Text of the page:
PUL honors Women's History Month

In celebration of Women’s History Month, Princeton University Library (PUL) highlights a selection of collection items that speak to the efforts of female writers, suffragettes, and others who directly support issues related to women’s rights.

Sirleaf Market Women's Fund Records

Ellen Johnson Sirleaf, the 24th president of Liberia and Africa’s first female president. Image from Wikimedia Commons

The Sirleaf Market Women's Fund (SMWF) was a non-profit organization dedicated to restoring the livelihoods of market women in post-war Liberia. SWMF was founded in 2007 and named after Ellen Johnson Sirleaf, the 24th president of Liberia and Africa's first female president. The collection documents the operations of SMWF International, the fundraising arm of SMWF, including its administration, governance, outreach, finances, fundraising, and programming.

Works by 19th-century Mexican authoress María Enriqueta Camarillo

Mexican poet, novelist, and translator María Enriqueta Camarillo (1872–1968)

María Enriqueta Camarillo (1872–1968). Image from Wikimedia Commons

Princeton University library holds a number of works by the Mexican poet, novelist, and translator María Enriqueta Camarillo (1872–1968), including novellas, poetry, and books. 

Miriam Holden Collection

The Miriam Holden Collection is particularly strong in biographies of notable women of the past, such as Amelia Earhart, as seen

The Miriam Holden Collection is particularly strong in biographies of notable women of the past, such as Amelia Earhart, as seen here in 1937. Image from Wikimedia Commons.

Over the course of her life, Miriam Y. Holden amassed one of the United States’ great private libraries on women’s history. In 1960, she noted in a speech to fellow bibliophiles that "throughout the ages men have recorded with care the achievements of men, and yet kept all too few records of the story of women." And so, "to reveal women's part in the making of long history," she assembled a remarkable collection of books, periodicals, manuscripts, clippings, photographs, cartoons, letters, and other materials about women and their achievements. After her death in 1977, her husband, Arthur C. Holden '12, presented this trove of 6,000 volumes to Princeton. 

Reproductive Justice Resources

Covers of books related to reproductive justice and its intersectional relationships with race, class, and gendPUL is home to a number of items related to reproductive justice and its intersectional relationships with race, class, and gender studies.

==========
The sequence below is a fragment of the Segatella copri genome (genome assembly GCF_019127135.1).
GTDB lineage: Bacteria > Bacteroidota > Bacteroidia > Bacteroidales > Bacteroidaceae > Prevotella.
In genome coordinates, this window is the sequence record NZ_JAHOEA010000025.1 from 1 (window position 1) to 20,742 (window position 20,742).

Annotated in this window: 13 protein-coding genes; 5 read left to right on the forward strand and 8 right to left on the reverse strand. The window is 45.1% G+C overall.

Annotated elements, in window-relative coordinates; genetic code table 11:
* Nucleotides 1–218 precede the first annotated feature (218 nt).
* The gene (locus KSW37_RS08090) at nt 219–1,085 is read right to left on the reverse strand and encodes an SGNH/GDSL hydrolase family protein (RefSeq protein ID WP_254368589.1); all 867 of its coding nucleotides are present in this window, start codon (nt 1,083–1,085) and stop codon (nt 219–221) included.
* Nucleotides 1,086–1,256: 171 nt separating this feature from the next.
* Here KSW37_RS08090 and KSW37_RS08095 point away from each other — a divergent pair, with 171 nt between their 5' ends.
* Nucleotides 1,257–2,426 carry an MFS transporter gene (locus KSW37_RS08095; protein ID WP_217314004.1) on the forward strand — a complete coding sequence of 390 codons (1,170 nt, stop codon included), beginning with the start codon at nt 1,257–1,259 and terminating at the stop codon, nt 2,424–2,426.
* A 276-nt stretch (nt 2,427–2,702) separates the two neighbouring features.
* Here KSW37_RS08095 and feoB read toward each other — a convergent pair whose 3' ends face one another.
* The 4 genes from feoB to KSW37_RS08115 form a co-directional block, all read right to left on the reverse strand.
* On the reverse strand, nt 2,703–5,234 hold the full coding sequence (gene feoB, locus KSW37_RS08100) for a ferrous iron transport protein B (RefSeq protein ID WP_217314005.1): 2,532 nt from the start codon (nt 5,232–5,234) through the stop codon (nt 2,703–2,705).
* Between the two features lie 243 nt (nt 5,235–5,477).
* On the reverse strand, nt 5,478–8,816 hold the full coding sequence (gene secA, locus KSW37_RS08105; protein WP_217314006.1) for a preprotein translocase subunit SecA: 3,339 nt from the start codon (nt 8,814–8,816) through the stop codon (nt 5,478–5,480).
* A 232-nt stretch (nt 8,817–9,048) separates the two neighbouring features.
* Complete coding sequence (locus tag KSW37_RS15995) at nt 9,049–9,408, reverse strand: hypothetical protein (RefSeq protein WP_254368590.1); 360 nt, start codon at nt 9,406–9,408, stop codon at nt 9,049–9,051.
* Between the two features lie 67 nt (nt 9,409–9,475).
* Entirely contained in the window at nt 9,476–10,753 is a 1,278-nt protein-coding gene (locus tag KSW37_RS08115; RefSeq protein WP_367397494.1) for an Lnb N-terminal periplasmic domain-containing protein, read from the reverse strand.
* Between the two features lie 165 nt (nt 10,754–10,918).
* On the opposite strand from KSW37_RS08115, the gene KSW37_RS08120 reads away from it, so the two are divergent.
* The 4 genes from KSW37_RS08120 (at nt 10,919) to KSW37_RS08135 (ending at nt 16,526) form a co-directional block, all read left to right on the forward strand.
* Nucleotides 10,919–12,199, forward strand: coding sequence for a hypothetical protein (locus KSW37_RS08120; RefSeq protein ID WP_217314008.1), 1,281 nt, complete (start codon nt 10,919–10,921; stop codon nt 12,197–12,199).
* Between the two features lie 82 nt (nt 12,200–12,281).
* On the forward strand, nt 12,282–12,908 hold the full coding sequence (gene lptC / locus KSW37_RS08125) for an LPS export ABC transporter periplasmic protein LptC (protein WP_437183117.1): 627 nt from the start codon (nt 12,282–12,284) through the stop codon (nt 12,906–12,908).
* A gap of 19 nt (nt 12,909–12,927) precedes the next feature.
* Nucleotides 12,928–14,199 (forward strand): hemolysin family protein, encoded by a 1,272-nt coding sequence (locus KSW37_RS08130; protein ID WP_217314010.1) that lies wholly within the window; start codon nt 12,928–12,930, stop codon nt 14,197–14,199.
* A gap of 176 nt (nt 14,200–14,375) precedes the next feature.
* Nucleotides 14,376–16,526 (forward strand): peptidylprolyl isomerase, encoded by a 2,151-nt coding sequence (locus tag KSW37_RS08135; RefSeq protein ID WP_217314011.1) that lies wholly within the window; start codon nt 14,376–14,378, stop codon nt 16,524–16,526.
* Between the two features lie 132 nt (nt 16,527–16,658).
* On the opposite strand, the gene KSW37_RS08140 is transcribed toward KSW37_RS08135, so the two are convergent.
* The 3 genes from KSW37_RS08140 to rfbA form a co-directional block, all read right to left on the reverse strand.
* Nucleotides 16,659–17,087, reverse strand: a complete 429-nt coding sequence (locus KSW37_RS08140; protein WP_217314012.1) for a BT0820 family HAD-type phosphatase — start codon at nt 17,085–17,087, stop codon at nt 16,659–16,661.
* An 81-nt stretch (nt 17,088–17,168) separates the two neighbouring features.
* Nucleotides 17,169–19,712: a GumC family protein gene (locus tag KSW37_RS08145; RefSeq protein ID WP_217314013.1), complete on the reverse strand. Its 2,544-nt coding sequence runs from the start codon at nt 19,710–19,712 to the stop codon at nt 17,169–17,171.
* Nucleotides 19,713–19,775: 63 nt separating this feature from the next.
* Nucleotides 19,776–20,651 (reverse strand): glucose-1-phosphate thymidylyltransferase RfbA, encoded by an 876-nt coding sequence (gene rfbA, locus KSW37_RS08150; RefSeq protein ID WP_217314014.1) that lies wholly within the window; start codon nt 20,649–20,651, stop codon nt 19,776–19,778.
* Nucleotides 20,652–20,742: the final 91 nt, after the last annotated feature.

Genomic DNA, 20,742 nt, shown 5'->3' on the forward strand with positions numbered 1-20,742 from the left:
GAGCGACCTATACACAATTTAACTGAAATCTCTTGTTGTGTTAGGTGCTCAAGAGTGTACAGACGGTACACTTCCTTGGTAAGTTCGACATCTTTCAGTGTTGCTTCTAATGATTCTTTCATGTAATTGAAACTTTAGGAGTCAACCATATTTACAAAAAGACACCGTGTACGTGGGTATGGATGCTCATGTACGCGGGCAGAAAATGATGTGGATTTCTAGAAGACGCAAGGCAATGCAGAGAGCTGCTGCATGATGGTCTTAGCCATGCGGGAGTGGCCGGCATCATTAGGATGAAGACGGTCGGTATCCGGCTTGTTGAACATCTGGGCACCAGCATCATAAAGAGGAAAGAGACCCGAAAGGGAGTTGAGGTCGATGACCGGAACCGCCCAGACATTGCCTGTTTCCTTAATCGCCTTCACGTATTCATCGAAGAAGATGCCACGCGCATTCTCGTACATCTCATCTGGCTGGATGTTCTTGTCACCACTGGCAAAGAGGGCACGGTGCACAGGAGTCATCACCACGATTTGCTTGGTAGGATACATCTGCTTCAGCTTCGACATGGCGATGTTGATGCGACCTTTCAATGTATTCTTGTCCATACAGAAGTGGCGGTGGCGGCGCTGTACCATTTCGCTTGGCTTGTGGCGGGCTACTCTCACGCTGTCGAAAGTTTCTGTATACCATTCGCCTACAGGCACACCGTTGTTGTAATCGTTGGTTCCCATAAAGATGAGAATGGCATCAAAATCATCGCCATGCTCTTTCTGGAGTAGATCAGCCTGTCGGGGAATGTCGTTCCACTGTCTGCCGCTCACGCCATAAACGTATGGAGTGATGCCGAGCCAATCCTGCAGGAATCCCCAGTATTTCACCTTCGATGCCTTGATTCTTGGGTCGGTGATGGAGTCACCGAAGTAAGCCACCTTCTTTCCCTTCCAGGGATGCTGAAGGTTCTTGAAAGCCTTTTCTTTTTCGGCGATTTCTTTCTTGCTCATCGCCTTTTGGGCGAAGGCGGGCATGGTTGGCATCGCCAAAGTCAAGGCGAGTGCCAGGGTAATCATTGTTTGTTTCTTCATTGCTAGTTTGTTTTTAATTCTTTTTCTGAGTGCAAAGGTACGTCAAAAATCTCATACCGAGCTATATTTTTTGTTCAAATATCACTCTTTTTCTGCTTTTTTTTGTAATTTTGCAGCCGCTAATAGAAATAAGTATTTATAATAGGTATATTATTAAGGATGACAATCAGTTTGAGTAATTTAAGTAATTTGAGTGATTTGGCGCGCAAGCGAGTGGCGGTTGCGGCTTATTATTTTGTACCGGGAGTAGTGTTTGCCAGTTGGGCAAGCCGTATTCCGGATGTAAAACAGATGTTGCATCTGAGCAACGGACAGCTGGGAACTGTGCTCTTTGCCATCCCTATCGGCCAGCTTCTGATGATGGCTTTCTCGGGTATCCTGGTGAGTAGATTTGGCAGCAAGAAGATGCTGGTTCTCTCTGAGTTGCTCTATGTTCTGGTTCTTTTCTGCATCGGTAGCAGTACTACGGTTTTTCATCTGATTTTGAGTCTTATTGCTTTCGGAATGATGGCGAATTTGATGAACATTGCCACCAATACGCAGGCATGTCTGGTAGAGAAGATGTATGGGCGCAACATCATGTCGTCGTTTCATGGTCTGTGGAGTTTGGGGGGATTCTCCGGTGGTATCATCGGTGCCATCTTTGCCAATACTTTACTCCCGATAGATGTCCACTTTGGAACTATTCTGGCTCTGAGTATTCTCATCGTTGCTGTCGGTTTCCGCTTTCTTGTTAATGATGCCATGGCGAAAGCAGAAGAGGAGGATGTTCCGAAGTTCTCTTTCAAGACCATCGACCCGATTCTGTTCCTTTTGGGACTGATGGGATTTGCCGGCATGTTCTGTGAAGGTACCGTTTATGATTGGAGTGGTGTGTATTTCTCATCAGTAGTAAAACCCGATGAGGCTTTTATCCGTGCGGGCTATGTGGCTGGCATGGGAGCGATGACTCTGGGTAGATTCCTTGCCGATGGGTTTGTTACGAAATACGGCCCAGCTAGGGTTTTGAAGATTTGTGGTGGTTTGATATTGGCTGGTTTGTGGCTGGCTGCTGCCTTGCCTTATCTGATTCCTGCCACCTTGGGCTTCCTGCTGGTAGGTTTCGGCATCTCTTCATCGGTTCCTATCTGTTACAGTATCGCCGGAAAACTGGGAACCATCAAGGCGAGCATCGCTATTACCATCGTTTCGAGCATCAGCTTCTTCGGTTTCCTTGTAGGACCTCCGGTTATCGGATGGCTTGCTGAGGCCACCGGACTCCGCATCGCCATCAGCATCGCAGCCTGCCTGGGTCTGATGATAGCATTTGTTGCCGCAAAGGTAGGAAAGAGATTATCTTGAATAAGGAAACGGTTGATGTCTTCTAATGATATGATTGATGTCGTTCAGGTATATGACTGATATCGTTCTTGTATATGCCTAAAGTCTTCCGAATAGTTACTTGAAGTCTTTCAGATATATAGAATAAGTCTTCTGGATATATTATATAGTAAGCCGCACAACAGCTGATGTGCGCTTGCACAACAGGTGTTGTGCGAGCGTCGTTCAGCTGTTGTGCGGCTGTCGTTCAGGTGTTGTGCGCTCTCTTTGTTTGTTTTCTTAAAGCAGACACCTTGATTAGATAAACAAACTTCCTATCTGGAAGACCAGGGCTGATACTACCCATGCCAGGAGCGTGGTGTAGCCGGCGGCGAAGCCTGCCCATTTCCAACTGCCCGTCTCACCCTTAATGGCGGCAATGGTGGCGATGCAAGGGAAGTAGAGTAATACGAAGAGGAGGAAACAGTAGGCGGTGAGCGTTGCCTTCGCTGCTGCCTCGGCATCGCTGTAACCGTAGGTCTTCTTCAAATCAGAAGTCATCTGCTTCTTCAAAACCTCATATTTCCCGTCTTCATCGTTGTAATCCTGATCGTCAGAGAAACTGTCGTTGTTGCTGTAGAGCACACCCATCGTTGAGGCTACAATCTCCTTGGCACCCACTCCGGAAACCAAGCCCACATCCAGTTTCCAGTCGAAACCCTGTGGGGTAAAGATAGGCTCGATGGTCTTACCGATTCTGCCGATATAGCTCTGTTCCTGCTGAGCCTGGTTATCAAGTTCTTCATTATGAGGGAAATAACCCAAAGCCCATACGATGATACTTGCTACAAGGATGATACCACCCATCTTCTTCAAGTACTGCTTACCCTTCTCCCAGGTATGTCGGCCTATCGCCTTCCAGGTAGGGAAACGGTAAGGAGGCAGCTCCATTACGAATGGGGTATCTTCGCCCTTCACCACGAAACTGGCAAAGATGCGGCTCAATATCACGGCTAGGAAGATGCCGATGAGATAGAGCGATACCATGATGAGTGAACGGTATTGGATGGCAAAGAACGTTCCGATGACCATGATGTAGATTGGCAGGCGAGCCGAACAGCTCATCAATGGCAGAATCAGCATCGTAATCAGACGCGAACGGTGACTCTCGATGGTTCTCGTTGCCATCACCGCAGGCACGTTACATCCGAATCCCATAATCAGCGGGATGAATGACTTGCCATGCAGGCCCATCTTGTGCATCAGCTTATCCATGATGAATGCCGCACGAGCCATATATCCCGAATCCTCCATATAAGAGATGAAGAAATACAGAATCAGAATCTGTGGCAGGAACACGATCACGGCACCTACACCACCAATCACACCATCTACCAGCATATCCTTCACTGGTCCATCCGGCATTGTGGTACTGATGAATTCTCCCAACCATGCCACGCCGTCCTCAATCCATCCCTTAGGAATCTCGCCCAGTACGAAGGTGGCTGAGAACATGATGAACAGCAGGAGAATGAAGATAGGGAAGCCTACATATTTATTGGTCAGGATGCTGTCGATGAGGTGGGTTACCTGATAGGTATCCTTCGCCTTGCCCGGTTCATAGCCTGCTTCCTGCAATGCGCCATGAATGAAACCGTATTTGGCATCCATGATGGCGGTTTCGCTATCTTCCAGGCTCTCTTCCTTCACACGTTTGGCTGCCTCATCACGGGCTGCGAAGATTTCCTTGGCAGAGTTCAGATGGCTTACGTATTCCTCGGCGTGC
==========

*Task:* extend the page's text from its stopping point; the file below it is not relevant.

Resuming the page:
Reproductive Justice: An Introduction
Radical Reproductive Justice: Foundations, Theory, Practice, Critique
The Movement for Reproductive Justice: Empowering Women of Color Through Social Activism
Reproductive Rights and Justice Stories
Reproductive Injustice: Racism, Pregnancy, and Premature Birth

Journal by Countess Lydia Rostoptchine (1867-1873)

 The inside cover page of Lydia Rostopchine’s Journal

Caption: The inside cover page of Lydia Rostopchine’s Journal. Image from PUL archives.

Countess Lydia Rostoptchine was born into the upper echelon of 19th century Russian aristocracy. Her paternal grandfather was Count Fyodor Vasilyevich Rostopchin (1763-1826), who was appointed military governor of Moscow in May 1812 and is believed to be the one who ordered the evacuated city be burned to the ground to prevent Napoleon's army from seizing control of it.

This piece is an unpublished Rostoptchine manuscript journal containing meticulous notes of six years of extensive reading of Russian, French and other European literature, history and philosophy.

Mary A. Livermore Collection

Mary Ashton Rice Livermore (1820-1905)

Mary Ashton Rice Livermore (1820-1905). Image from Wikimedia Commons.

Mary Ashton Rice Livermore (1820-1905) of Boston, Massachusetts, was an American suffragette and reformer. This collection features the writings of Livermore – autograph notes, drafts, typescripts, and reprints of several lectures, articles and short stories by or pertaining to Mary Livermore – along with manuscripts of poetry by Hezekiah Butterworth and Lillie J. Davis.

Related news and blogposts: 

“How History is Made”: In Search of Princeton’s First African American Daughter
PUL acquires collections documenting women's experiences in early America
PUL acquires limited-run items from the 20th-Century Black Arts Movement 
PUL identifies women in the Latin America manuscripts collections, securing a place in history
Virtual teaching with Special Collections: ‘Colonial Spanish American Literature: Sor Juana Inés de la Cruz’
Yours, mine, and hers: Her Book project identifies missing female book ownership in PUL collections

 

Published on March, 15, 2021

Compiled by: Office of Library Communications

Media contact: Barbara Valenza, Director of Library Communication